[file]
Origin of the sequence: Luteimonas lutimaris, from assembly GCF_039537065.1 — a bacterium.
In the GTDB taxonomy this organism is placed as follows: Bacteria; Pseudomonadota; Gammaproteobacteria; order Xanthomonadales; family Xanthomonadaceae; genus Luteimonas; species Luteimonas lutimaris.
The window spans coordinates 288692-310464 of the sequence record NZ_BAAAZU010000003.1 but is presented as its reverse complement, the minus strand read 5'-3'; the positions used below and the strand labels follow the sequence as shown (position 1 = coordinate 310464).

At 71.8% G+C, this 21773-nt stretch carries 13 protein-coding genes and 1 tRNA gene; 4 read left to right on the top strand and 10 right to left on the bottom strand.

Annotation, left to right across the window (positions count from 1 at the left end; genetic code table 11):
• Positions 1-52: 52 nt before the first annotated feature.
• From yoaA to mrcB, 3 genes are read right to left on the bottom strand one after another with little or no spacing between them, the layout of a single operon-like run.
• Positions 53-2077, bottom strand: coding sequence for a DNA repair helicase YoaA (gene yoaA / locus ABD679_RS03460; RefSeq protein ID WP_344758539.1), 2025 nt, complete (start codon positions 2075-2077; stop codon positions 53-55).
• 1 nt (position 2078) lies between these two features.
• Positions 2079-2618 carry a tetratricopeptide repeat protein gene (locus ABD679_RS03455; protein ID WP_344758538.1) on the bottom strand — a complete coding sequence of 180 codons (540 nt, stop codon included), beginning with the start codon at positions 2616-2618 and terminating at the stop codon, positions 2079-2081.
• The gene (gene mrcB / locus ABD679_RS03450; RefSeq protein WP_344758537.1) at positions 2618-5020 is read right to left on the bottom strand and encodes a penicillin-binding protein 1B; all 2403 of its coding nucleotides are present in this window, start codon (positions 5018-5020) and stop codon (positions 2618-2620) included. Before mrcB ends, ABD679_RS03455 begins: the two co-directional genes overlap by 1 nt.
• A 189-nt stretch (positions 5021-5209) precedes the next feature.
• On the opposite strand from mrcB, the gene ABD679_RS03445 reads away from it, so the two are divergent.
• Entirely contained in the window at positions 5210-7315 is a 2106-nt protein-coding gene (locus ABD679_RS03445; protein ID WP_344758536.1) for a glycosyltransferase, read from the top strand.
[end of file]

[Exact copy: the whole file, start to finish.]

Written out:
Origin of the sequence: Luteimonas lutimaris, from assembly GCF_039537065.1 — a bacterium.
In the GTDB taxonomy this organism is placed as follows: Bacteria; Pseudomonadota; Gammaproteobacteria; order Xanthomonadales; family Xanthomonadaceae; genus Luteimonas; species Luteimonas lutimaris.
The window spans coordinates 288692-310464 of the sequence record NZ_BAAAZU010000003.1 but is presented as its reverse complement, the minus strand read 5'-3'; the positions used below and the strand labels follow the sequence as shown (position 1 = coordinate 310464).

At 71.8% G+C, this 21773-nt stretch carries 13 protein-coding genes and 1 tRNA gene; 4 read left to right on the top strand and 10 right to left on the bottom strand.

Annotation, left to right across the window (positions count from 1 at the left end; genetic code table 11):
• Positions 1-52: 52 nt before the first annotated feature.
• From yoaA to mrcB, 3 genes are read right to left on the bottom strand one after another with little or no spacing between them, the layout of a single operon-like run.
• Positions 53-2077, bottom strand: coding sequence for a DNA repair helicase YoaA (gene yoaA / locus ABD679_RS03460; RefSeq protein ID WP_344758539.1), 2025 nt, complete (start codon positions 2075-2077; stop codon positions 53-55).
• 1 nt (position 2078) lies between these two features.
• Positions 2079-2618 carry a tetratricopeptide repeat protein gene (locus ABD679_RS03455; protein ID WP_344758538.1) on the bottom strand — a complete coding sequence of 180 codons (540 nt, stop codon included), beginning with the start codon at positions 2616-2618 and terminating at the stop codon, positions 2079-2081.
• The gene (gene mrcB / locus ABD679_RS03450; RefSeq protein WP_344758537.1) at positions 2618-5020 is read right to left on the bottom strand and encodes a penicillin-binding protein 1B; all 2403 of its coding nucleotides are present in this window, start codon (positions 5018-5020) and stop codon (positions 2618-2620) included. Before mrcB ends, ABD679_RS03455 begins: the two co-directional genes overlap by 1 nt.
• A 189-nt stretch (positions 5021-5209) precedes the next feature.
• On the opposite strand from mrcB, the gene ABD679_RS03445 reads away from it, so the two are divergent.
• Entirely contained in the window at positions 5210-7315 is a 2106-nt protein-coding gene (locus ABD679_RS03445; protein ID WP_344758536.1) for a glycosyltransferase, read from the top strand.